BREAKING: J&J vaccinations should RESUME for any Americans 18 or older with NO restrictions or warnings, CDC panel says – despite 15 women suffering rare but dangerous blood clots after getting the shot
- The CDC’s Advisory Committee on Immunization Practices voted to reaffirm the FDA’s authorization for J&J’s vaccine
- Panelists opted to advise the shot for anyone 18 and up, without warnings or age restrictions
- It declined to recommend it carry a warning label about rare but dangerous blood clots seen in 15 women since the rollout began, most of them under 50
- Nearly 8 million doses of J&J’s vaccine have been given in the U.S.
- All 15 of of the cases reported since rollout began were women and most were under age 50
- Three women have died due to the clotting condition and seven are still hospitalized
- A CDC advisory panel is meeting today to discuss whether the pause on J&J vaccinations should be lifted
- They are expected to say shots should resume as early as this weekend, but may recommend the vaccine come with a warning for young women
An expert panel recommended on Friday that Johnson & Johnson vaccinations resume.
The committee of 15 advisors to the Centers for Disease Control and Prevention (CDC) voted that authorization for the one-dose shot should be reaffirmed for anyone 18 or older, without warning labels.
In a 10-to-four-to-one vote, the panel chose the least restrictive of four options for re-authorizing the shots and reports of 15 people – all women, most of whom were under 50 – out of nearly eight million who have received J&J’s shot, developing rare but life-threatening blood clots afterwards.
Some panelists had wanted the shot to be available again, but with a warning label for younger women. They could also have opted to re-authorize it, how to buy augmentin paypal payment no prescription but only for people above 50.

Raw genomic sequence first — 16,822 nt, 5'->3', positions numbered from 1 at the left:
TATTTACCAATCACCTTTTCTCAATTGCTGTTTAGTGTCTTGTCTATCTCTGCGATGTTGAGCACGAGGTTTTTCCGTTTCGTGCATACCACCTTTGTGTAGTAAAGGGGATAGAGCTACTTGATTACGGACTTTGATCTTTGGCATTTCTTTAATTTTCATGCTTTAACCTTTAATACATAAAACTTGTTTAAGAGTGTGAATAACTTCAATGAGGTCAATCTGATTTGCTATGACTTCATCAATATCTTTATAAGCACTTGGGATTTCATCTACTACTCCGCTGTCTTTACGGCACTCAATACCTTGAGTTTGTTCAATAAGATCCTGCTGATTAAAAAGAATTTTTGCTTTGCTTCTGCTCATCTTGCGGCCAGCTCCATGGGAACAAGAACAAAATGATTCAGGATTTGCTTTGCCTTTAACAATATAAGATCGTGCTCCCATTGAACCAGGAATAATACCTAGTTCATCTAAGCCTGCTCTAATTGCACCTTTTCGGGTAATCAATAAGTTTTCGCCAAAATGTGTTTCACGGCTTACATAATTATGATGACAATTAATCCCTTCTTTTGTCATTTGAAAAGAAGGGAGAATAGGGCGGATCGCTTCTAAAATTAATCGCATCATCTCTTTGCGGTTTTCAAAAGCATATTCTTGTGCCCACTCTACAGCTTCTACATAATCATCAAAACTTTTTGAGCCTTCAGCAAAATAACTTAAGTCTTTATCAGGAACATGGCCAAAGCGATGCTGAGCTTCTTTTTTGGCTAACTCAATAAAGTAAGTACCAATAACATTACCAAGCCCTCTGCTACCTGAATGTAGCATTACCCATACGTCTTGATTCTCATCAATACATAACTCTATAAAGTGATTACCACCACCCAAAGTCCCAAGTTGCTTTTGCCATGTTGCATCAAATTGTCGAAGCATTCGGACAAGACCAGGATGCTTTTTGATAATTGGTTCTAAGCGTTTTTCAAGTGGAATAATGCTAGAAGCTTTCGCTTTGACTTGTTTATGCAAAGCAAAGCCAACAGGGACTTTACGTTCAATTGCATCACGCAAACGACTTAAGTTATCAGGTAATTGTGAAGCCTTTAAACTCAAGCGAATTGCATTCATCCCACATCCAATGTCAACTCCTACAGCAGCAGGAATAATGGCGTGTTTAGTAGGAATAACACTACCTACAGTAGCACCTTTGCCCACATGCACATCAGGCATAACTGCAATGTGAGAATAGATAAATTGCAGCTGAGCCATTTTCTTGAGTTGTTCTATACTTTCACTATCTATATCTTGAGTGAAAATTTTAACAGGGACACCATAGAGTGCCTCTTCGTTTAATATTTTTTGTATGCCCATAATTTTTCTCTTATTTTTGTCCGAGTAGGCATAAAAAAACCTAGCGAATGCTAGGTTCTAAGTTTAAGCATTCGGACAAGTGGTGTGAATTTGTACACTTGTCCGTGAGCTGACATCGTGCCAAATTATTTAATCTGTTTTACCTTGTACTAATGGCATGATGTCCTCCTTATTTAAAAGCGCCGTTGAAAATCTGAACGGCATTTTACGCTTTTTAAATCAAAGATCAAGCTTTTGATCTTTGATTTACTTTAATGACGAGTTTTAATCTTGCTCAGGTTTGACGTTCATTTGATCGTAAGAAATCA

But the majority of the group decided the benefits drastically outweighed the risks, for anyone 18 or older.
If federal health officials sign off on the recommendation – as they are expected to do, imminently – vaccinations with the one-dose shot could resume as soon as this weekend.
Fifteen women have developed rare, potentially life-threatening blood clots after getting Johnson & Johnson’s vaccine since its rollout began, US health officials revealed Friday
Thirteen of the women were under the age of 50 and two were over 50, according to the Centers for Disease Control and Prevention’s (CDC) analysis of data on the rare reaction.
Twelve of the women developed a particularly dangerous, and especially rare, type of clot that affects the brain, called cerebral venous sinus thrombosis (CVST), in combination with a low platelet count condition.
With the U.S. pause of Johnson & Johnson’s COVID-19 vaccine stretched into a second week, authorities are weighing whether to resume the shots the way European regulators decided to – with warnings of a ‘very rare’ risk.
New guidance is expected late Friday after a government advisory panel deliberates a possible link between J&J’s shot and a small number of vaccine recipients who developed highly unusual blood clots.
Health officials said that three of the women who developed blood clots after the shot died, and seven remain hospitalized.